As for Doc, his shirt is invariably ripped to shreds during the course of his adventures, the better to show off his bulging muscles, which look like bundles of piano wire that have been lacquered in bronze. These aesthetics are frequently described lovingly and in detail. The most fanservicey of the novels temporarily available online is probably REPEL. The supervillain is Cadwiller Olden, a brilliant gay dwarf who surrounds himself with good-looking, well-muscled, shirtless henchmen. Doc Savage goes to their epic showdown in a speedboat, while wearing nothing but soaking wet, tightly clinging trousers. What I'm saying is, yeah, *I'm* asking for gen, but there is stuff fandom would like here.

It's a 1930s pulp, so a lot of the attitudes are what you'd expect of the time, but it still has surprising moments (see: gay dwarf supergenius bad guy) and lots of coolness. Lester Dent, Doc's co-creator and primary author, was a great world traveller and kept up to date on the very latest scientific advances. Which means that Doc, in the 1930s, is using things like answering machines and garage-door openers. It's ripping good stuff, and worth a read.

Originally posted on my DW. | comment count unavailable people have commented there. | Do so yourself, if you like.


Posted by: Zornhau (zornhau)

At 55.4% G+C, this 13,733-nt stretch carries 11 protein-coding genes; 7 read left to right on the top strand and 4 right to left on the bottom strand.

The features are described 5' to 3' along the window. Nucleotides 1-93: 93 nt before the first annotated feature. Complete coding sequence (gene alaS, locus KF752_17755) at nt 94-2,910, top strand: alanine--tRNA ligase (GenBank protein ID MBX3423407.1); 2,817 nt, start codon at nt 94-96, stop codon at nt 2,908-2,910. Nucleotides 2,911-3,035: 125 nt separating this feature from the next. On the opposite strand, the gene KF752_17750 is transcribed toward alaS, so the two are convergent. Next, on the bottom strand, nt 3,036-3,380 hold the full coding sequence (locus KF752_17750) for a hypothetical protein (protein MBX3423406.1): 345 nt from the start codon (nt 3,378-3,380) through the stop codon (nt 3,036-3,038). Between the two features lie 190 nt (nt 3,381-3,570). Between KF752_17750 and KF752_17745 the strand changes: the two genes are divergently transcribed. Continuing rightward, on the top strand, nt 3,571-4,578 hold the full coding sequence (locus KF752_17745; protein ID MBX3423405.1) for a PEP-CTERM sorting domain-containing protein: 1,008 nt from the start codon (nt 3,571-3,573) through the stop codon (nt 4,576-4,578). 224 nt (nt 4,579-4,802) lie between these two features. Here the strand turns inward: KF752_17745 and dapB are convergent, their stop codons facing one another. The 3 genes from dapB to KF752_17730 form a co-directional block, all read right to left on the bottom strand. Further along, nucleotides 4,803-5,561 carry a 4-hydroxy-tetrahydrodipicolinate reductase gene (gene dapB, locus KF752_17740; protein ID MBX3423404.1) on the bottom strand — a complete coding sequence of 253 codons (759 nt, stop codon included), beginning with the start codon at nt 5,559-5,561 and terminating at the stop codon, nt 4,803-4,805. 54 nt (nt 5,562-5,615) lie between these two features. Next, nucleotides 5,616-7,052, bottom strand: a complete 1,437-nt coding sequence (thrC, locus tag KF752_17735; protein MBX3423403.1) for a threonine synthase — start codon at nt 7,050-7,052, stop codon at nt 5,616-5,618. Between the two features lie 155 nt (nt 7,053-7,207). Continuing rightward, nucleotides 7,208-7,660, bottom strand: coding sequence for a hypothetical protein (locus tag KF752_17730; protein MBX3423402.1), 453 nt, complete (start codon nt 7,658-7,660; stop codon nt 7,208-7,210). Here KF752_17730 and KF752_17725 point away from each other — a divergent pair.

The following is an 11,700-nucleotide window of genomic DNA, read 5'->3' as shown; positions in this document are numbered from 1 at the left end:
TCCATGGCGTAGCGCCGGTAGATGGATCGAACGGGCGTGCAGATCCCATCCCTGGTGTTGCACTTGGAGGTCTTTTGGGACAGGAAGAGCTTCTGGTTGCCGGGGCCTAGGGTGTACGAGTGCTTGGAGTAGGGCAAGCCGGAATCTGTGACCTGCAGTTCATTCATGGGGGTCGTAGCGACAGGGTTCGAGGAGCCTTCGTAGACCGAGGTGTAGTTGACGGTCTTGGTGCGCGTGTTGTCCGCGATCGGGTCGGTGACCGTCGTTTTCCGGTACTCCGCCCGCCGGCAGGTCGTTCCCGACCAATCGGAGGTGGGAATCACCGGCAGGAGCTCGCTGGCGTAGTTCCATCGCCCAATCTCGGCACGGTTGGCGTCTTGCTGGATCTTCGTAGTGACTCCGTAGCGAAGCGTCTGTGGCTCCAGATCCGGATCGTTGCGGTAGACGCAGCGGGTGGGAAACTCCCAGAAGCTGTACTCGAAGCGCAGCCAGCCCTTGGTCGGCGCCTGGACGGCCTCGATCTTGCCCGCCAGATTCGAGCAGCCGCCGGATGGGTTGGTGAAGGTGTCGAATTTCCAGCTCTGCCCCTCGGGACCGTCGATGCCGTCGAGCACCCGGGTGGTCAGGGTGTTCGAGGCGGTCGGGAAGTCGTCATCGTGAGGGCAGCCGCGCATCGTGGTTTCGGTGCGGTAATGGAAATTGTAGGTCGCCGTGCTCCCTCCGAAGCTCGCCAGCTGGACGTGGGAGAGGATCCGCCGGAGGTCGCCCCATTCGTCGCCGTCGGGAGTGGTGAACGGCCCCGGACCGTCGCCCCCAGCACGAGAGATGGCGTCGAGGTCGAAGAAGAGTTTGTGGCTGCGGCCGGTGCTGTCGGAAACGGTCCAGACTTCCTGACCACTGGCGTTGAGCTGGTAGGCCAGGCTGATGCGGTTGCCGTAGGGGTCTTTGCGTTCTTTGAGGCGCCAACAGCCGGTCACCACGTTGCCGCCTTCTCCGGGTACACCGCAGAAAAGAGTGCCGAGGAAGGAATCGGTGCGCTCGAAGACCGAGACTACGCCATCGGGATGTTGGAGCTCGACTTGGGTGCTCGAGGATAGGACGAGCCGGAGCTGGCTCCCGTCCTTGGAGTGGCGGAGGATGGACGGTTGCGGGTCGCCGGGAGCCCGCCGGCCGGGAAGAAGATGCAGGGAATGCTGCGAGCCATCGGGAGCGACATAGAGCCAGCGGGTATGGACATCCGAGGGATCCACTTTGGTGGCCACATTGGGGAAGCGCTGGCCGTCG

Posted at: November 17th, 2010 10:54 am (UTC)
Could never quite get into Doc Savage

However, there's a collection of Lester Dent's "Zeppelin Tales" knocking about, and that rocks.

Posted by: David Hines (hradzka)
Posted at: November 19th, 2010 02:38 pm (UTC)
Re: Could never quite get into Doc Savage

I have not read Zeppelin tales! It's on my list.

Posted by: LiamStLiam (liamstliam)
Posted at: November 17th, 2010 02:15 pm (UTC)

I am with you ever step of the way on this one.

Call me Monk

Posted by: David Hines (hradzka)
Posted at: November 19th, 2010 02:39 pm (UTC)

"Listen here, you pithecanthrepoid --"

"No, YOU listen, you overgrown shyster!"

(Deleted comment)
Posted by: David Hines (hradzka)
Posted at: November 19th, 2010 02:45 pm (UTC)
doc savage python

Exactly on Banzai.

Fandom is totally geared toward novelty these days, alas. (Look at Sherlock Holmes, which had next to no fanfic until the recent RDJ flick and the BBC's SHERLOCK, and now it's got thriving slash fandoms that will taper off when the next big thing hits.) And there's always a Doc movie in development (Shane Black is working on one now), but they never go anywhere, not since the 1975 flick bombed.

Imagine this: you're a Doc Savage fan. Your hero's pulp died in the forties, and then book reprints sold unbelievably well, so in 1975 Doc Savage makes his triumphant debut on the big screen, and you're SO EXCITED, and you go to the theater, and there's no advance word because there's no internet, so the fans have no idea what's going to happen, and you're finally, finally, going to see YOUR HERO in a MAJOR MOVIE, and you get your popcorn and you sit down in your chair and the lights go down...

...and then this happens: